Risky Business: Outsourcing your Job

On April 21, 2009, the Onion posted a spoof about U.S employees outsourcing their jobs to workers in developing nations:

Although it was brilliant satire, no one expected it to be prescient, until last week.

A forty-year old software programmer was discovered to have contracted his job to a company in Shengyang, China. An investigation into his browsing history found that his daily “work” consisted of hours on Reddit, cat videos, Facebook, and LinkedIn, while his Chinese counterparts completed his coding projects remotely.

The irony? He paid the Shengyang company only $50,000/year (one-fifth of his salary) and was consistently reviewed by his employers as the company’s best programmer.

Needless to say, the software company terminated his contract.

But on what grounds should he have been fired? Was his stunt a legally or morally reprehensible one?

His employers have made it clear that he illegally passed the Shengyang company private information. Nevertheless, my key issue is why his story strikes us as ingenious, but morally wrong. From the point of view of a college student, “subcontracting” work is definitely an ethical violation. If this post were written by a cash-strapped friend and passed off as my own, then I would not only be violating the Duke Community Standard, but also the expectations as a blogger for the Kenan Institute for Ethics.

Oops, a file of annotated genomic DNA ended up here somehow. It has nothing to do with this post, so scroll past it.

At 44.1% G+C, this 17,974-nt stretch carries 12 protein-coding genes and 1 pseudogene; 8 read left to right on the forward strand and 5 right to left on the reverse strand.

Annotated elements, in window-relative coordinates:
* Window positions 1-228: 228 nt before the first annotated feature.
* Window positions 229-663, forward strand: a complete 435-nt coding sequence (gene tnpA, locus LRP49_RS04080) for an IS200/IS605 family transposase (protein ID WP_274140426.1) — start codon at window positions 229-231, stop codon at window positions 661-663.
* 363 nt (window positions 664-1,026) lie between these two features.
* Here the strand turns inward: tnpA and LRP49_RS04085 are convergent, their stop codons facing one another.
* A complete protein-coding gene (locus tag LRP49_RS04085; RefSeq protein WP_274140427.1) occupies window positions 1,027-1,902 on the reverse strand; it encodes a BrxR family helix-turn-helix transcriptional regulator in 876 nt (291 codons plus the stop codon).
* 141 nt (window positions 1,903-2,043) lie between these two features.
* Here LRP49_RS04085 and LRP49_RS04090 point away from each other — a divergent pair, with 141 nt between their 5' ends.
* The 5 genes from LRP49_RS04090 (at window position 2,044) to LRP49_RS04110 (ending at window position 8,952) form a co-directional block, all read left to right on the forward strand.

But, in the professional world, lines blur. Colleagues help each other with projects. My father, a pathologist, routinely reviews cases of other doctors to give a second opinion. In all companies, work is “subcontracted” to different divisions, various managers, and finally individual workers.

So what irks our sentiments about this case? It’s the sense of injustice. Unlike the aforementioned subcontracting cases, this one is covert and exploitative. It is not that the programmer subcontracted his work, but the manner in which he did it. Watching cat videos and still making $100,000 + under the guise of doing work upsets our American work ethos. Although I begrudge his ingenuity, perhaps I would feel less aggrieved if his time were spent creating code that would improve Facebook rather than spending mindless hours browsing it.

To all those engaged in the risky business of illegal subcontracting, perhaps it’s time for a career change into a certified field — management.